The huge reduction in power consumption isn’t the only benefit of the Merge. Another factor that will be incredibly valuable to all holders of Ethereum is the yield that becomes available. All holders of the Ether cryptocurrency will be able to obtain a risk-free yield in the 4-5% range which again will be very attractive to investors.
This yield will be considered risk-free due to the fact that it is baked into Ethereum natively, regardless of whether holders store their Ethereum in cold wallets, hot wallets or on exchanges. They will easily be able to stake their Ether for this yield.
Contrasting this to bitcoin which offers no yield opportunities, many holders of bitcoin are likely to question why they are holding an asset when there’s an alternative with a not vastly dissimilar risk profile with the yield opportunity.
In addition, as I wrote previously, it’s likely that Ether will be deflationary too, further increasing its value.
The other factors Ethereum has in its favour aren’t specific to the Merge, but they are very important signals which reinforce why the overall value of Ethereum is likely to continue to grow.
The first of these is the value of the ecosystem that has been built on top of Ethereum. This is in the form of tokens such as utility tokens used for project governance such as ENS, Compound, Uniswap, etc, stablecoins such as USDC as well as NFTs.
Whilst very hard to collate exactly, it’s estimated that this is in the $2-300bn range already. When you combine this with the market capitalisation of Ether you already have a decentralised ecosystem that is likely more valuable than Bitcoin’s.
In addition, you have all of the emerging Layer 2 networks such as Polygon, Optimism, Abritrum, Starkware, ZK-Sync which have valuable ecosystems they are building out in their own right.
The reason why there is such a healthy ecosystem leads us to the next point which is that many of the major Web3 innovations emerged on the Ethereum network, including utility tokens, DeFi, NFTs and DAOs. Which is another topic I have previously written about.
Finally, and potentially most importantly of all, which is the reason the Merge is actually going to happen is the community itself. The Ethereum community is well functioning and able to enact major changes to the protocol. Between Viitalik, Danny Ryan, Tim Beiko and other folk at the Ethereum Foundation, and other groups like the Ethereum Cat Herders, the Enterprise Ethereum Alliance, plus all of the companies building out the Ethereum ecosystem of which there are too many to list you have a community that is able to govern itself.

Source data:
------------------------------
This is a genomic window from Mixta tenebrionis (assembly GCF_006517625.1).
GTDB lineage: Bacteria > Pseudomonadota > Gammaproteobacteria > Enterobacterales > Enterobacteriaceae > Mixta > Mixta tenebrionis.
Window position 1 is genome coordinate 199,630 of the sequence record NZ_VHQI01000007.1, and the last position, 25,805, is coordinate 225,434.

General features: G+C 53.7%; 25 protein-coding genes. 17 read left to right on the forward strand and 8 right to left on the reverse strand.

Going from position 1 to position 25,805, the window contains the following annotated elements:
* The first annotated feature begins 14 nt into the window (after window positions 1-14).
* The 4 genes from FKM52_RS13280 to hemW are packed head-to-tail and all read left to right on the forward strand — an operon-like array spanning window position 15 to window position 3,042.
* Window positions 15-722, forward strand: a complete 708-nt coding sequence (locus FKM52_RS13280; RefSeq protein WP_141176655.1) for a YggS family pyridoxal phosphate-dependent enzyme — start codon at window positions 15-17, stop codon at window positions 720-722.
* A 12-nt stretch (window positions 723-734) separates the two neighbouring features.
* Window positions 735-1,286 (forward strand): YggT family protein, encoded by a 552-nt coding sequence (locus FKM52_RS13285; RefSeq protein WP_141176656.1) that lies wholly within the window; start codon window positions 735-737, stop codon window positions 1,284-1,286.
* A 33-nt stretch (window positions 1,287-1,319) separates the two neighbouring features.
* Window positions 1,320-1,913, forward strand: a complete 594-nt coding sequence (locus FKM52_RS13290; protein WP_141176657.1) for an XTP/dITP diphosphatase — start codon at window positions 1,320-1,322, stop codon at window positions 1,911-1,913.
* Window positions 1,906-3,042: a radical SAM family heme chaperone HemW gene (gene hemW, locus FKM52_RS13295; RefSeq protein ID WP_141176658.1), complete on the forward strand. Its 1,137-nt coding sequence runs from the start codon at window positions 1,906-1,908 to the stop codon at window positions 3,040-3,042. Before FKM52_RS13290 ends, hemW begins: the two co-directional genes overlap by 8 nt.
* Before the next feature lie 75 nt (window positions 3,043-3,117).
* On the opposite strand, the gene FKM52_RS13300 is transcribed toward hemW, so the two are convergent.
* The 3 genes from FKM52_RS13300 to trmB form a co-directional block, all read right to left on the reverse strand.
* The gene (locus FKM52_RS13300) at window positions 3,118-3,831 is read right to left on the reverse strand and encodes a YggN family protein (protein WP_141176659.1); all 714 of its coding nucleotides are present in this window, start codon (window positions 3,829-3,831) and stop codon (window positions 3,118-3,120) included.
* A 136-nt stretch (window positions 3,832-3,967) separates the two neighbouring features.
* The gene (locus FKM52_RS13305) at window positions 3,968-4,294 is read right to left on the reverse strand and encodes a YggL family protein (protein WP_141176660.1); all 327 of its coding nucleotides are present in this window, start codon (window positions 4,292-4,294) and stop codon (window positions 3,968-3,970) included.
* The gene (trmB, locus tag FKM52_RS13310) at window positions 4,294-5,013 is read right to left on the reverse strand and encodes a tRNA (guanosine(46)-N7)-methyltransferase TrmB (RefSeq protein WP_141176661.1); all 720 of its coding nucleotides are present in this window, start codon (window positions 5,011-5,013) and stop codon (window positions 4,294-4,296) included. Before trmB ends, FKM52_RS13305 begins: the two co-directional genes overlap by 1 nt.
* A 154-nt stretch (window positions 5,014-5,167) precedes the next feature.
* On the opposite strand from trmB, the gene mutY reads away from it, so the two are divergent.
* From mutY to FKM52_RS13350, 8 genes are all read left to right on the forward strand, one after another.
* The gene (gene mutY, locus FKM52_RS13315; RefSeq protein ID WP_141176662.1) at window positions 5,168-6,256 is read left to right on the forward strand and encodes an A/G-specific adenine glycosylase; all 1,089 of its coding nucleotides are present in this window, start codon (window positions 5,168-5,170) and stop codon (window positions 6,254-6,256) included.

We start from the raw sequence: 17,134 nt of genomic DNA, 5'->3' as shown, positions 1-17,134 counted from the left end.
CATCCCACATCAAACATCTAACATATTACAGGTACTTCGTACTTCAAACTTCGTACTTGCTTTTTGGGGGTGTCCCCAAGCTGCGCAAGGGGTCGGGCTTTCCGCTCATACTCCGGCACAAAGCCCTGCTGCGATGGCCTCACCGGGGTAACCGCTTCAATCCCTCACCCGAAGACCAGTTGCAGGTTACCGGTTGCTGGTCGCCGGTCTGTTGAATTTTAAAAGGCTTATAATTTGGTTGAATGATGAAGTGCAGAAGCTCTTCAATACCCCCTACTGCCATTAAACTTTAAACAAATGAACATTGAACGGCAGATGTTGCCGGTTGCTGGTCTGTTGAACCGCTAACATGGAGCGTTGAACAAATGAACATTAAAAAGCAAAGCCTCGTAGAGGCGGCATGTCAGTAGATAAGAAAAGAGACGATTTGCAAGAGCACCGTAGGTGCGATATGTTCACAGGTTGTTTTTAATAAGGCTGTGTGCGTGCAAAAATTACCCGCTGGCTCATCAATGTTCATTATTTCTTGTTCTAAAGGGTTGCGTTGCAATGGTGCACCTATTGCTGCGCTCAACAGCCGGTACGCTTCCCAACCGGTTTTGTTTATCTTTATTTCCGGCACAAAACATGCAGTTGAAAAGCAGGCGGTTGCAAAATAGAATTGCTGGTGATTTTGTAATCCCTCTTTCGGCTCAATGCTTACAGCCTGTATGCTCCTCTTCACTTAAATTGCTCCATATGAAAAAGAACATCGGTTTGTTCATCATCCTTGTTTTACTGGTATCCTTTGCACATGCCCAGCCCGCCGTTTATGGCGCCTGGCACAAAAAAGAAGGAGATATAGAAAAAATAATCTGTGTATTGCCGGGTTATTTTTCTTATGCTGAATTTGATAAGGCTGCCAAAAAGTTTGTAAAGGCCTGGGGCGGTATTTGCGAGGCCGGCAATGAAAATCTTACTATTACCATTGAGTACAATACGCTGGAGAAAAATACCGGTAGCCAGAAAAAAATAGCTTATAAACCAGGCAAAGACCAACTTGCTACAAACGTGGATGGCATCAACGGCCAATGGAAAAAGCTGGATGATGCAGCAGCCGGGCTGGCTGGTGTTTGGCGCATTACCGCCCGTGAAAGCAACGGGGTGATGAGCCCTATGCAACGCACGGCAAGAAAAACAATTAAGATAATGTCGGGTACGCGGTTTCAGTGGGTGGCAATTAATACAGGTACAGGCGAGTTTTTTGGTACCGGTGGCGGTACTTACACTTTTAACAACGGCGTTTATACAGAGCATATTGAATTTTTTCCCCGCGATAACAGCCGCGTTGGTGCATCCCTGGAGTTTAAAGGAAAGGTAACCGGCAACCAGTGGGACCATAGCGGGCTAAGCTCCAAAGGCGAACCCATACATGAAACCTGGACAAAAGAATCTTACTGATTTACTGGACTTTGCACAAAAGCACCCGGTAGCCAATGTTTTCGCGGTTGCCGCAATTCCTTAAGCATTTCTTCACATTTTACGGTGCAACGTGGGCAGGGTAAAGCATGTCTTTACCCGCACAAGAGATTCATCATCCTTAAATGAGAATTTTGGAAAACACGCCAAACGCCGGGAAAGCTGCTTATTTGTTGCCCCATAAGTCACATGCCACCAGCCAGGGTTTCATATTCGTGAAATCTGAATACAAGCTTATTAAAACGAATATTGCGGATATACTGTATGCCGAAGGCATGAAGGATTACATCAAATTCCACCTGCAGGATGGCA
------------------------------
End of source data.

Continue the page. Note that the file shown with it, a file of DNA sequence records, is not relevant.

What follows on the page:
Change isn’t always fast, but it does happen, and loose consensus is achieved. The achievement in itself should not be underestimated. The Bitcoin community does not manage to achieve this broad agreement so easily.
As a result of this, there have been a number of Bitcoin alternatives created over the years such as Bitcoin Cash, Bitcoin Gold, Bitcoin XT and Bitcoin Classic due to divisions in its community.
The end result is that Ethereum and other blockchains manage to evolve faster and that I do not see a future where bitcoin ever moves away from proof of work consensus or is able to offer a stable yield for its users. I believe this inflexibility will ultimately be detrimental to bitcoin and it’s only a matter of time before it’s reflected in the value of the Ethereum network eclipsing it.
How long this takes remains to be seen, but activity post-merge over the coming months will be insightful.
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Conor Svensson